From the Wikipedia definition - "a confounder (also confounding variable, confounding factor, or lurking variable) is a variable that influences both the dependent variable and independent variable, causing a spurious association."
So to my understanding, a confounder would usually be correlated with the main independent variable, as it influences it.
One way to control for a confounder would be to add it to the multiple regression model. But in the context of machine learning it is said that having correlated features in the model should be avoided. In particular, it was answered in the following question: https://datascience.stackexchange.com/questions/36404/when-to-remove-correlated-variables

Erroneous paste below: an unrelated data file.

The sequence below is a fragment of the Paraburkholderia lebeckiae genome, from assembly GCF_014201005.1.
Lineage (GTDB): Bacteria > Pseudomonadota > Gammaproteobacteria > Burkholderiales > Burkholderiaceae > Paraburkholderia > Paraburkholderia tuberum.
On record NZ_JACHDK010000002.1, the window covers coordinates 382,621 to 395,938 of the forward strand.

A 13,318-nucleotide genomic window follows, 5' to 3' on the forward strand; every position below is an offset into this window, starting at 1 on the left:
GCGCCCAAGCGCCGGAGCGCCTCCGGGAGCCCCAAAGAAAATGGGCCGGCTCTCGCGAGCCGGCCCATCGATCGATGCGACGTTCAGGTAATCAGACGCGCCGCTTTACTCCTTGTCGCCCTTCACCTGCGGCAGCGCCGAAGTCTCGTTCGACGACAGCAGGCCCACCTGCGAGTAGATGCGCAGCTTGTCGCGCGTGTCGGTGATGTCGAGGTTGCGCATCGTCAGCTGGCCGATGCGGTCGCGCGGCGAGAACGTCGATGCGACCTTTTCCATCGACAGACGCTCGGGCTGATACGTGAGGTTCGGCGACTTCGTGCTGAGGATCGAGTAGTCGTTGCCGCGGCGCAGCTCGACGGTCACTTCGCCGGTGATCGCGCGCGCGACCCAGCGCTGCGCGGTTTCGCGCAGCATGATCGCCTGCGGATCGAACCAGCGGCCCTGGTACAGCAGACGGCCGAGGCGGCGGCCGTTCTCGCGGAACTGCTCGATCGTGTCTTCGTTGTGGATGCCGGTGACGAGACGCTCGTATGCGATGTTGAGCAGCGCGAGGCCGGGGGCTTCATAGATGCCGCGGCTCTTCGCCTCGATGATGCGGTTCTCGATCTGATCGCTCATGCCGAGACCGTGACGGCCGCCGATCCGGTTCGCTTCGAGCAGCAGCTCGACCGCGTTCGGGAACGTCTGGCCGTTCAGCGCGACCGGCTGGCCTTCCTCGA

"But if are concerned about interpretability then it might make sense to remove one of the variables, even if the correlation is mild. This is particularly true for linear models. One of the assumptions of the linear regression is lack of perfect multicollinearity in the predictors. If A is correlated with B, then you cannot interpret the coefficients of neither A nor B. To see why, imagine the extreme case when A=B (perfect correlation). Then, the model y=100A+50B is the same as the model y=5A+10B or y=-2000A+4000B. There are multiple equilibra in the possible solutions to the least square minimzation problem therefore you cannot "trust" neither."
So to my understanding, if the confounder we add to the multiple regression model is correlated(which to my understanding is usually the case) with the independent variable, we will not be able to interpret the coefficients appropriately, so how could we actually understand the relationship between the main independent variable and the dependent variable?